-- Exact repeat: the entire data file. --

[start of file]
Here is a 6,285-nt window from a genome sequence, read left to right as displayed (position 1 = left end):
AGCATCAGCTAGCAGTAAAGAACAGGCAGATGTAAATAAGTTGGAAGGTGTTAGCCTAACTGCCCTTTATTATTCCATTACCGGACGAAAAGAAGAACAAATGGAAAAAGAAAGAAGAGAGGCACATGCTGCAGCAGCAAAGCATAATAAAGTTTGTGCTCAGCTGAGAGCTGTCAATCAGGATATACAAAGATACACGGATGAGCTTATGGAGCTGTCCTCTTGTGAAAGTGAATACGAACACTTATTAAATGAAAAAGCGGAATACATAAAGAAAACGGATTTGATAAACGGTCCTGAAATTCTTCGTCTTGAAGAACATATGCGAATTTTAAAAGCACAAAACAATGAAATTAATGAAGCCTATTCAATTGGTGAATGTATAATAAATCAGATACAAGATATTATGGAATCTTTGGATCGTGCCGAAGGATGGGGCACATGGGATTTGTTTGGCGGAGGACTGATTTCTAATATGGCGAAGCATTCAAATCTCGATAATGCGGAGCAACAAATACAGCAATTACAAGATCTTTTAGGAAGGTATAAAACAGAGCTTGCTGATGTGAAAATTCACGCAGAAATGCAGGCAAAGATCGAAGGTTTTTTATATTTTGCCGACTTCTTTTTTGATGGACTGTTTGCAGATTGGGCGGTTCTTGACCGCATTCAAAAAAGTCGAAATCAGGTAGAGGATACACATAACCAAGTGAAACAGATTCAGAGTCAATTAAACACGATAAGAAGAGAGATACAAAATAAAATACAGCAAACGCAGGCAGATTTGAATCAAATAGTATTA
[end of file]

Here is a 6,285-nt window from a genome sequence, read left to right as displayed (position 1 = left end):
AGCATCAGCTAGCAGTAAAGAACAGGCAGATGTAAATAAGTTGGAAGGTGTTAGCCTAACTGCCCTTTATTATTCCATTACCGGACGAAAAGAAGAACAAATGGAAAAAGAAAGAAGAGAGGCACATGCTGCAGCAGCAAAGCATAATAAAGTTTGTGCTCAGCTGAGAGCTGTCAATCAGGATATACAAAGATACACGGATGAGCTTATGGAGCTGTCCTCTTGTGAAAGTGAATACGAACACTTATTAAATGAAAAAGCGGAATACATAAAGAAAACGGATTTGATAAACGGTCCTGAAATTCTTCGTCTTGAAGAACATATGCGAATTTTAAAAGCACAAAACAATGAAATTAATGAAGCCTATTCAATTGGTGAATGTATAATAAATCAGATACAAGATATTATGGAATCTTTGGATCGTGCCGAAGGATGGGGCACATGGGATTTGTTTGGCGGAGGACTGATTTCTAATATGGCGAAGCATTCAAATCTCGATAATGCGGAGCAACAAATACAGCAATTACAAGATCTTTTAGGAAGGTATAAAACAGAGCTTGCTGATGTGAAAATTCACGCAGAAATGCAGGCAAAGATCGAAGGTTTTTTATATTTTGCCGACTTCTTTTTTGATGGACTGTTTGCAGATTGGGCGGTTCTTGACCGCATTCAAAAAAGTCGAAATCAGGTAGAGGATACACATAACCAAGTGAAACAGATTCAGAGTCAATTAAACACGATAAGAAGAGAGATACAAAATAAAATACAGCAAACGCAGGCAGATTTGAATCAAATAGTATTA